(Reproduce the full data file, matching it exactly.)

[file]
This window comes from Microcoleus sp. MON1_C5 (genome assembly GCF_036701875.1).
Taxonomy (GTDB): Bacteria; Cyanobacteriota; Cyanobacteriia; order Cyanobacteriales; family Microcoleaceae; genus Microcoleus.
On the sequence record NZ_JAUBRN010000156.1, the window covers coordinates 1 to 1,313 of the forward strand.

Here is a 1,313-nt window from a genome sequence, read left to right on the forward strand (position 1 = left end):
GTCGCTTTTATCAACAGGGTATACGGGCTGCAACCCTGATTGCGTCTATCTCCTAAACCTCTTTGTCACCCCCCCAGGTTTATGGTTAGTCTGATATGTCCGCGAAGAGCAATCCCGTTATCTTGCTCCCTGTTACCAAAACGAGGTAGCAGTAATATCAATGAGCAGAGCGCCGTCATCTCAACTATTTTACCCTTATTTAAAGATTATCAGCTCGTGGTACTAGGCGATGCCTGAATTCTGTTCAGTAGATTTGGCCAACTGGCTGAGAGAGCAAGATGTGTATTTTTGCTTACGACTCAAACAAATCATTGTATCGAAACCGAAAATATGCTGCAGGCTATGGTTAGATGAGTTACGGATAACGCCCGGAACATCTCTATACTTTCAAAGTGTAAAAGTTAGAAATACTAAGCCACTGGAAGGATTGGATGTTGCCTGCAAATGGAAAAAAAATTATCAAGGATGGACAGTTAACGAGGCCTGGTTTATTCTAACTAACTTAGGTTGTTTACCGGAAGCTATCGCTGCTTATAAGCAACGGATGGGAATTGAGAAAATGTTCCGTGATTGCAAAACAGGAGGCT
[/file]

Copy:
This window comes from Microcoleus sp. MON1_C5 (genome assembly GCF_036701875.1).
Taxonomy (GTDB): Bacteria; Cyanobacteriota; Cyanobacteriia; order Cyanobacteriales; family Microcoleaceae; genus Microcoleus.
On the sequence record NZ_JAUBRN010000156.1, the window covers coordinates 1 to 1,313 of the forward strand.

Here is a 1,313-nt window from a genome sequence, read left to right on the forward strand (position 1 = left end):
GTCGCTTTTATCAACAGGGTATACGGGCTGCAACCCTGATTGCGTCTATCTCCTAAACCTCTTTGTCACCCCCCCAGGTTTATGGTTAGTCTGATATGTCCGCGAAGAGCAATCCCGTTATCTTGCTCCCTGTTACCAAAACGAGGTAGCAGTAATATCAATGAGCAGAGCGCCGTCATCTCAACTATTTTACCCTTATTTAAAGATTATCAGCTCGTGGTACTAGGCGATGCCTGAATTCTGTTCAGTAGATTTGGCCAACTGGCTGAGAGAGCAAGATGTGTATTTTTGCTTACGACTCAAACAAATCATTGTATCGAAACCGAAAATATGCTGCAGGCTATGGTTAGATGAGTTACGGATAACGCCCGGAACATCTCTATACTTTCAAAGTGTAAAAGTTAGAAATACTAAGCCACTGGAAGGATTGGATGTTGCCTGCAAATGGAAAAAAAATTATCAAGGATGGACAGTTAACGAGGCCTGGTTTATTCTAACTAACTTAGGTTGTTTACCGGAAGCTATCGCTGCTTATAAGCAACGGATGGGAATTGAGAAAATGTTCCGTGATTGCAAAACAGGAGGCT